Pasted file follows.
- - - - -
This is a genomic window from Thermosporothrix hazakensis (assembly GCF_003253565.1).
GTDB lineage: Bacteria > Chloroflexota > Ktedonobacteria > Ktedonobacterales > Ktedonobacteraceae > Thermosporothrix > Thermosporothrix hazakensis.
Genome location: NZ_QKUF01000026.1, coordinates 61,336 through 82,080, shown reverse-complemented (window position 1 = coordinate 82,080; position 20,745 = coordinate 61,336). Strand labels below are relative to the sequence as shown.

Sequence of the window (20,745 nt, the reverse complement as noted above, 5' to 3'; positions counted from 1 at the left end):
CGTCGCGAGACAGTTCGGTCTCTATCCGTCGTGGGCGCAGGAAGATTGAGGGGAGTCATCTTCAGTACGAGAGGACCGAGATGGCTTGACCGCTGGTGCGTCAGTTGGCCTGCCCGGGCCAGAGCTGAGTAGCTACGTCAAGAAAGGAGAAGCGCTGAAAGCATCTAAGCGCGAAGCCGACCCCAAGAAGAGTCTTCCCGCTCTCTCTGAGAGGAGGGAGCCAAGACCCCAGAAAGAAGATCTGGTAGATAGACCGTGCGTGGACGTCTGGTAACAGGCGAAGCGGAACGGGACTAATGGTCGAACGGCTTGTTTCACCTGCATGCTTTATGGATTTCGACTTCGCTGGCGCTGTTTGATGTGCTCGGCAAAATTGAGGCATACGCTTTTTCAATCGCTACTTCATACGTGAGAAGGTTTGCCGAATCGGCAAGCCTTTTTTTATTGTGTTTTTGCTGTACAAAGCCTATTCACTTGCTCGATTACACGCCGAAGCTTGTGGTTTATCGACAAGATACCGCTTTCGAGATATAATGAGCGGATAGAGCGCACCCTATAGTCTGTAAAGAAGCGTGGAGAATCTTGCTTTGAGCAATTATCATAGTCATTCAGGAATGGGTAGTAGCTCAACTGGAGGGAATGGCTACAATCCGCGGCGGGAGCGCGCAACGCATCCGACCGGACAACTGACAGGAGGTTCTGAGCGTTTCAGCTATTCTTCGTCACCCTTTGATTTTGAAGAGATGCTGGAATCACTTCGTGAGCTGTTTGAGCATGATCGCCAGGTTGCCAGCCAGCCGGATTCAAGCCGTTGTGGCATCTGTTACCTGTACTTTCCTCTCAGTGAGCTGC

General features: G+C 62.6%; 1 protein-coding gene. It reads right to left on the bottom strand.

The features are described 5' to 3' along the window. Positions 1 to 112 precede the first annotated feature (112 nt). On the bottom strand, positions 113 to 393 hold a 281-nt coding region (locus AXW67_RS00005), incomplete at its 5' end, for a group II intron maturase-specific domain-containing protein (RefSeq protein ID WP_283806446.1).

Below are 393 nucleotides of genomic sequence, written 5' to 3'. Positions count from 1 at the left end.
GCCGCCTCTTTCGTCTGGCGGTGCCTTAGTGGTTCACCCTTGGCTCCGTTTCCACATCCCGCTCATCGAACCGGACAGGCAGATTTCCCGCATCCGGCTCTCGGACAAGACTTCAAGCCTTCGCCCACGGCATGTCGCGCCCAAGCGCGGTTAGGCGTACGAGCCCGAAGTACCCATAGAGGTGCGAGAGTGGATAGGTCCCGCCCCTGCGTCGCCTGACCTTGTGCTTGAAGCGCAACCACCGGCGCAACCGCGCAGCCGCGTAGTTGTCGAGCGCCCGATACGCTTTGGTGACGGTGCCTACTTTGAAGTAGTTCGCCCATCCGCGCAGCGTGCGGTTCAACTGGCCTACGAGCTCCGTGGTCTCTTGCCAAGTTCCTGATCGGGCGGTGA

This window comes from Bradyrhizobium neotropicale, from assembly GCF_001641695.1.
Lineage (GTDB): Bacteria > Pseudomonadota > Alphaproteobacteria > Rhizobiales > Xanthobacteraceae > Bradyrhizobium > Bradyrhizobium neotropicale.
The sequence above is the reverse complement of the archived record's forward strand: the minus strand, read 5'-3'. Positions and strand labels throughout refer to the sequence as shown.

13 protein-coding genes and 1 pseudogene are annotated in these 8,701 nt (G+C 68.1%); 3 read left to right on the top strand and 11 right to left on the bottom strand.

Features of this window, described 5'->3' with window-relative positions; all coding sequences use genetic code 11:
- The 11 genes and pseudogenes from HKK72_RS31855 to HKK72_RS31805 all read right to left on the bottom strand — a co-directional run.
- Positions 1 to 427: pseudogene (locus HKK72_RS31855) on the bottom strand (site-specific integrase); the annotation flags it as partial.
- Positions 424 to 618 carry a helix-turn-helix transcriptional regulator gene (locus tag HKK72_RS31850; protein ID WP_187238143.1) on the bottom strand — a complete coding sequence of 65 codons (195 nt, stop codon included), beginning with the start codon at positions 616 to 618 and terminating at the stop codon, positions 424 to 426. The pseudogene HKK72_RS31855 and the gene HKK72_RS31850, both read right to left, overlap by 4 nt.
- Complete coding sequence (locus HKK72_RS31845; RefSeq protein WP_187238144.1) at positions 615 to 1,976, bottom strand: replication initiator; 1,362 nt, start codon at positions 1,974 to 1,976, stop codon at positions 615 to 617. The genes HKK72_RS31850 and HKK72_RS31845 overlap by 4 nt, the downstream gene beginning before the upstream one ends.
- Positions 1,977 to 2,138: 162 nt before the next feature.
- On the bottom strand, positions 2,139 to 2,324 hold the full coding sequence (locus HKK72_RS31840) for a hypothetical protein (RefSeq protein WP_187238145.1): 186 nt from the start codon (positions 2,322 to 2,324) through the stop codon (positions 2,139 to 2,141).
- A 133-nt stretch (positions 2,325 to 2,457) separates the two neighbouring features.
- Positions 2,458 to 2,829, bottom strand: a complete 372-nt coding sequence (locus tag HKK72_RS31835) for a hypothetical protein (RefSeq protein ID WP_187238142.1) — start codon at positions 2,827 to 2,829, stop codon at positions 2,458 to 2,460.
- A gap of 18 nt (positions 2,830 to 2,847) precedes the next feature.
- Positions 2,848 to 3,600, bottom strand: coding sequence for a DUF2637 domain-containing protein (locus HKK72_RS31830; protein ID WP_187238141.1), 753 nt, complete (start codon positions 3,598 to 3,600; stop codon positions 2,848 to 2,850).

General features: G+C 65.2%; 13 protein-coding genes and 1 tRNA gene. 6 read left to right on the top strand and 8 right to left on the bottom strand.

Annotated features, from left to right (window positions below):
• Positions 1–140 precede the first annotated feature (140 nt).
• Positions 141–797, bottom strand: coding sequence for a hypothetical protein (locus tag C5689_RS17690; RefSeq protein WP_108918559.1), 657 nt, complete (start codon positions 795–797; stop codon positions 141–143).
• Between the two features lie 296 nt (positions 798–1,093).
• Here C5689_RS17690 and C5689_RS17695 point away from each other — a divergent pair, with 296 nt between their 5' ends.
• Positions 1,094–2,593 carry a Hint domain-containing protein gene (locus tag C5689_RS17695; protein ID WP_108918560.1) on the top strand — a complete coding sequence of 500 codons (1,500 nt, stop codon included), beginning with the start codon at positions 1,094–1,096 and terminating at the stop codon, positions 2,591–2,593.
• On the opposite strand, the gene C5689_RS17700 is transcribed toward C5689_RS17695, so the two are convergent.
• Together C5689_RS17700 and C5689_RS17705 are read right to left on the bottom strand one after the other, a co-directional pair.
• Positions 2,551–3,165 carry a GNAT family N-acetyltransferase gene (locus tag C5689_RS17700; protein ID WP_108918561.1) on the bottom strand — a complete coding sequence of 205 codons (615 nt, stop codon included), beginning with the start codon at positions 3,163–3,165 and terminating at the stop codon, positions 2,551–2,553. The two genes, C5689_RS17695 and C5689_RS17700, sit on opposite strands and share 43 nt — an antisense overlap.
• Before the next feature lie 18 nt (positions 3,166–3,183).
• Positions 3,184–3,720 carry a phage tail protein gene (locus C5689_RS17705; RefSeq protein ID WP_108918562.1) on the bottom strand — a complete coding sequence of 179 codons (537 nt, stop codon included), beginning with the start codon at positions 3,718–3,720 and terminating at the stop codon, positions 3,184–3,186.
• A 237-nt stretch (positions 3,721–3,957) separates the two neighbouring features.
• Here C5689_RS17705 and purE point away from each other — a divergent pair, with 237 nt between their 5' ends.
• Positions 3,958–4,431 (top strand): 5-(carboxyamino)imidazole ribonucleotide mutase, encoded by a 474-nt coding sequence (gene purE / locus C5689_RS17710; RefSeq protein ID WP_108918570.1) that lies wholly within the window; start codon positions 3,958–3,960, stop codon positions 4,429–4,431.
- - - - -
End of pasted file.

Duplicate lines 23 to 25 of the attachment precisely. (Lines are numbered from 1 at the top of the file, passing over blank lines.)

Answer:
- A gap of 18 nt (positions 2,830 to 2,847) precedes the next feature.
- Positions 2,848 to 3,600, bottom strand: coding sequence for a DUF2637 domain-containing protein (locus HKK72_RS31830; protein ID WP_187238141.1), 753 nt, complete (start codon positions 3,598 to 3,600; stop codon positions 2,848 to 2,850).

General features: G+C 65.2%; 13 protein-coding genes and 1 tRNA gene. 6 read left to right on the top strand and 8 right to left on the bottom strand.